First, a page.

Even before January was over, critics were already touting this as the film of the year, and it is doubtful that you will see a better one this term. Malik (Rahim) is a 19-year-old French Arab who is trying to get through his six years of jail time by keeping his head down and trying to avoid making enemies. However, he is unwillingly drawn under the authority of Corsican leader César (Arestrup) who sees Malik’s ethnicity as making him the perfect accessory for furthering his own interests. Malik is completely uneducated but keenly intelligent, and he develops a strong understanding of how to ensure his survival inside the prison by managing his allegiances with other inmates.
It is a testament to this film that, despite the hefty running time, it does not feel a minute overlong. Instead, the sprawling, textured narrative takes us on a journey that has no clear conclusions. The expansive structure is fitting for a story that reflects not only French culture but also modern society as a whole, exploring how the issues and complexities of our post-9/11 world are being navigated in this new decade.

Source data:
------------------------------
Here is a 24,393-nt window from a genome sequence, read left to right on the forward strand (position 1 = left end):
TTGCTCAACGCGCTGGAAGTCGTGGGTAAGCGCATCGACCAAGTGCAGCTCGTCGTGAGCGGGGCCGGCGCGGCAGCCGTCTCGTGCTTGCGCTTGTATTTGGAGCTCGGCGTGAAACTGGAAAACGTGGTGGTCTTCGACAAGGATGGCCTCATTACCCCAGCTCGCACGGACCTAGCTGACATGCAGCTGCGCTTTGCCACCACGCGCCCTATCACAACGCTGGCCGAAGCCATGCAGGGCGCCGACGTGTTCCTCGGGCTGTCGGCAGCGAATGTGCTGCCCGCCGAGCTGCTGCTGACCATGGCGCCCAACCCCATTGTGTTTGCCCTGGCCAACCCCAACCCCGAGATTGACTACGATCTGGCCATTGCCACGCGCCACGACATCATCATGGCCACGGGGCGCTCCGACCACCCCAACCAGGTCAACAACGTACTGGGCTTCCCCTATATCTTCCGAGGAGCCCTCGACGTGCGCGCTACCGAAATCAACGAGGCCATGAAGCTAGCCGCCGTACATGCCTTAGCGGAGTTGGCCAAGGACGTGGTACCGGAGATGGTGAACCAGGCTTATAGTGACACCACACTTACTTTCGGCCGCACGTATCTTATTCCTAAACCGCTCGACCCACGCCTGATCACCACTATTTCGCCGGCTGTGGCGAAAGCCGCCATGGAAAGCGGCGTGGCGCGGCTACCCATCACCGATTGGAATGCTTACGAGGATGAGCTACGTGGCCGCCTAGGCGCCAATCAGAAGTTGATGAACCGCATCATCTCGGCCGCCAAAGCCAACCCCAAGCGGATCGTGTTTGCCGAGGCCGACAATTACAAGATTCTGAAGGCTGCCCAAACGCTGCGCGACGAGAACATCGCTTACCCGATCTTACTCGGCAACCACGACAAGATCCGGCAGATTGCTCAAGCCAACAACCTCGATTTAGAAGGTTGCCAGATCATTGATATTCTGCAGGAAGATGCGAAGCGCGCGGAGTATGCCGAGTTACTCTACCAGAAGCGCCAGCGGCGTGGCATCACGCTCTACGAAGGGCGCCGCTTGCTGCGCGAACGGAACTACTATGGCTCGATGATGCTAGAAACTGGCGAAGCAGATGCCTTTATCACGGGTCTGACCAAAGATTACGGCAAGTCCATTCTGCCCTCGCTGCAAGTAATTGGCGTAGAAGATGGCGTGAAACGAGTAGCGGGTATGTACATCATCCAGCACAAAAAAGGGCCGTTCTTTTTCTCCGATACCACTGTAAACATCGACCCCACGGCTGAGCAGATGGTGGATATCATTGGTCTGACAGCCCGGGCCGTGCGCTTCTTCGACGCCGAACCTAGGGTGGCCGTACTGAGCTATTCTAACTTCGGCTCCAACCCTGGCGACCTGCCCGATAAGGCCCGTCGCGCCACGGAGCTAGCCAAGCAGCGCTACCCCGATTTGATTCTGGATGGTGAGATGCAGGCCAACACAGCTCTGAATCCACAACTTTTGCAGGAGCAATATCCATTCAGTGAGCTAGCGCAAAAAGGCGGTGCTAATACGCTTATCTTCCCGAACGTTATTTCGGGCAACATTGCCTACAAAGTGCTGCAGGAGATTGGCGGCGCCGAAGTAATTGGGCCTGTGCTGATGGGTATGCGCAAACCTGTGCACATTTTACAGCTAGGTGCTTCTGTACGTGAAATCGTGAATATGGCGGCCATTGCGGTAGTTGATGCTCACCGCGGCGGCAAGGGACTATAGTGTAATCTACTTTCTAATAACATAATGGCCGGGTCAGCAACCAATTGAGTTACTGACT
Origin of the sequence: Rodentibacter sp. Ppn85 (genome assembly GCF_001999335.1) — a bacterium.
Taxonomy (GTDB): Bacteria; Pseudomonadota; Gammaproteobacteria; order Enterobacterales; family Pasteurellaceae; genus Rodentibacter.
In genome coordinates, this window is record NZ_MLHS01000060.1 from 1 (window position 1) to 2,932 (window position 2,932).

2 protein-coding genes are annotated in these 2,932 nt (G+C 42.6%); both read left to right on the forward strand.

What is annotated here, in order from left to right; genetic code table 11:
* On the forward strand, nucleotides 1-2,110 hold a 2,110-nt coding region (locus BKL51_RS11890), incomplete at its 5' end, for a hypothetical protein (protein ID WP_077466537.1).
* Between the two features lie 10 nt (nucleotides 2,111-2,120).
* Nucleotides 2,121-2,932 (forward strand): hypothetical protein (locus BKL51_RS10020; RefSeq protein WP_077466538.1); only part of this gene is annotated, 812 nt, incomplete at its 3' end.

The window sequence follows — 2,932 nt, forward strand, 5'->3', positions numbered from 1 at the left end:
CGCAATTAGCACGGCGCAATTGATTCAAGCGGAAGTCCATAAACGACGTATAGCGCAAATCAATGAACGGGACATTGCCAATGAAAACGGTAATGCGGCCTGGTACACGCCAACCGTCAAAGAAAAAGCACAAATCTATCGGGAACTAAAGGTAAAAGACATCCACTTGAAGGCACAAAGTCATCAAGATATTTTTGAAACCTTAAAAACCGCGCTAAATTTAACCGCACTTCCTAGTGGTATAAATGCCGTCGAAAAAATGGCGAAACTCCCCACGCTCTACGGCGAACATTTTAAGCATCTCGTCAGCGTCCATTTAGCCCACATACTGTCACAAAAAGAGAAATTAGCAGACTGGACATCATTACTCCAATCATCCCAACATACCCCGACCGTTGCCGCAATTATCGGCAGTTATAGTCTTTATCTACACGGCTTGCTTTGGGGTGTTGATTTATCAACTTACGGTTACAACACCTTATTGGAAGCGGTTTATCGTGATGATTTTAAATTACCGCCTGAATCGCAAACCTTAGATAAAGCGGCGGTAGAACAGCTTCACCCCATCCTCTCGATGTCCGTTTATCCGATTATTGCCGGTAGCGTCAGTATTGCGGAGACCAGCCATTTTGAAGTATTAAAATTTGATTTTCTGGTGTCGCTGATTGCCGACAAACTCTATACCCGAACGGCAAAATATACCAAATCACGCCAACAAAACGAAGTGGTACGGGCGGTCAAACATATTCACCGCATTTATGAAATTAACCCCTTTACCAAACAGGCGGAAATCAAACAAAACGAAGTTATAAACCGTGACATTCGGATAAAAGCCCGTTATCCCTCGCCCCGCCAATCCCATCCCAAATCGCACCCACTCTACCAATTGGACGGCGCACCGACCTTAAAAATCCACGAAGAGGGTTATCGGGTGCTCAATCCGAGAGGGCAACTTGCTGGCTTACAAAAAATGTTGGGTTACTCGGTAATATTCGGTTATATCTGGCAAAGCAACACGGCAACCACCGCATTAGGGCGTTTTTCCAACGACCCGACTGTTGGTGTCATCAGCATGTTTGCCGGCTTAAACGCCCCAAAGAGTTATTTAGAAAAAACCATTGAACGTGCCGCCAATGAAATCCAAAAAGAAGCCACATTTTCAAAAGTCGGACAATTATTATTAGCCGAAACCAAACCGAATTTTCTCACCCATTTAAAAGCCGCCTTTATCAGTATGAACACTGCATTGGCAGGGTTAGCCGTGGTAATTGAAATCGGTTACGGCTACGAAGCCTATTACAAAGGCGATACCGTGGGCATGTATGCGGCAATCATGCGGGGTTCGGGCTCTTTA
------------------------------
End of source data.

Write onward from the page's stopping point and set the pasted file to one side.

Director Jacques Audiard (The Beat That My Heart Skipped, Read My Lips) offers an unrelenting, visceral portrayal of prison life, expertly taking on the complex themes of language, loyalty and identity. We see not only the grim realism of prison life but also Malik’s inner state of mind. His hallucinations and flights of fancy delicately highlight how Malik’s gradual mental breakdown is at odds with his outer resilience. Melding together the political and the personal, this is an assured modern classic.
Screenings of this film:
|2009/2010 Summer Term – (35mm)|